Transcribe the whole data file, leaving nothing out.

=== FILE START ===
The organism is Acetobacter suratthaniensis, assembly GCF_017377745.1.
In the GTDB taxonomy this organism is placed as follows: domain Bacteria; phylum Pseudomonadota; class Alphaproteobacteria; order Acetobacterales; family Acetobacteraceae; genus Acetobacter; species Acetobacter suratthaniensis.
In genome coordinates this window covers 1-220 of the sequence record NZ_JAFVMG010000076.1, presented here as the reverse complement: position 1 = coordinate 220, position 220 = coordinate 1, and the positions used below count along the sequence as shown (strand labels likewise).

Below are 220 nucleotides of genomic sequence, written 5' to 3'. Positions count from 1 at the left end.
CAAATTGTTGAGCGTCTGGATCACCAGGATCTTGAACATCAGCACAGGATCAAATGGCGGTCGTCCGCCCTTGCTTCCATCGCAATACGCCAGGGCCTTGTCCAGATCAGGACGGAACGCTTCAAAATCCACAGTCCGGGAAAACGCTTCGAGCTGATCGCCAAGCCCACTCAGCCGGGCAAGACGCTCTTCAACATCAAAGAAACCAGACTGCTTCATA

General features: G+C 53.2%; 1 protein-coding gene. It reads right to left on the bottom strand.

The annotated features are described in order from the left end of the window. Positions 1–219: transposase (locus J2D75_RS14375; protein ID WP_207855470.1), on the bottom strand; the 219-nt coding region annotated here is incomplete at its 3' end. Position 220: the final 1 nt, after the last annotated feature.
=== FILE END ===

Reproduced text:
The organism is Acetobacter suratthaniensis, assembly GCF_017377745.1.
In the GTDB taxonomy this organism is placed as follows: domain Bacteria; phylum Pseudomonadota; class Alphaproteobacteria; order Acetobacterales; family Acetobacteraceae; genus Acetobacter; species Acetobacter suratthaniensis.
In genome coordinates this window covers 1-220 of the sequence record NZ_JAFVMG010000076.1, presented here as the reverse complement: position 1 = coordinate 220, position 220 = coordinate 1, and the positions used below count along the sequence as shown (strand labels likewise).

Below are 220 nucleotides of genomic sequence, written 5' to 3'. Positions count from 1 at the left end.
CAAATTGTTGAGCGTCTGGATCACCAGGATCTTGAACATCAGCACAGGATCAAATGGCGGTCGTCCGCCCTTGCTTCCATCGCAATACGCCAGGGCCTTGTCCAGATCAGGACGGAACGCTTCAAAATCCACAGTCCGGGAAAACGCTTCGAGCTGATCGCCAAGCCCACTCAGCCGGGCAAGACGCTCTTCAACATCAAAGAAACCAGACTGCTTCATA

General features: G+C 53.2%; 1 protein-coding gene. It reads right to left on the bottom strand.

The annotated features are described in order from the left end of the window. Positions 1–219: transposase (locus J2D75_RS14375; protein ID WP_207855470.1), on the bottom strand; the 219-nt coding region annotated here is incomplete at its 3' end. Position 220: the final 1 nt, after the last annotated feature.